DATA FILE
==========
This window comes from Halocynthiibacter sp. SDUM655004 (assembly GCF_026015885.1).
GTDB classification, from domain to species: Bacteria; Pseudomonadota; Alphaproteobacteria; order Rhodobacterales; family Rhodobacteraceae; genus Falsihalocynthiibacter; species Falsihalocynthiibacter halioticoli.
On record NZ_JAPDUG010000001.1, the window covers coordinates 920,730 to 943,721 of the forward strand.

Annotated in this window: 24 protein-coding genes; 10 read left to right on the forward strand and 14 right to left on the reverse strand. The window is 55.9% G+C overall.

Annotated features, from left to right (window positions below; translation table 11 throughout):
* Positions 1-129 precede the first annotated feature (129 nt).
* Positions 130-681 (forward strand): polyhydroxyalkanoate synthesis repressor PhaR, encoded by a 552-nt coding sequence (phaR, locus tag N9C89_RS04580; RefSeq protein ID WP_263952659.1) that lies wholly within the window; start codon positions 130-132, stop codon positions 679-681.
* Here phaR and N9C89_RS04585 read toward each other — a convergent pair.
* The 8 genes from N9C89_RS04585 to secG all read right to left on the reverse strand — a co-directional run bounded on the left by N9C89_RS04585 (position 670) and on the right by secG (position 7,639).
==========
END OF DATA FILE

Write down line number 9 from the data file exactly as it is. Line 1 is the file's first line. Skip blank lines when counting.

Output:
* The 8 genes from N9C89_RS04585 to secG all read right to left on the reverse strand — a co-directional run bounded on the left by N9C89_RS04585 (position 670) and on the right by secG (position 7,639).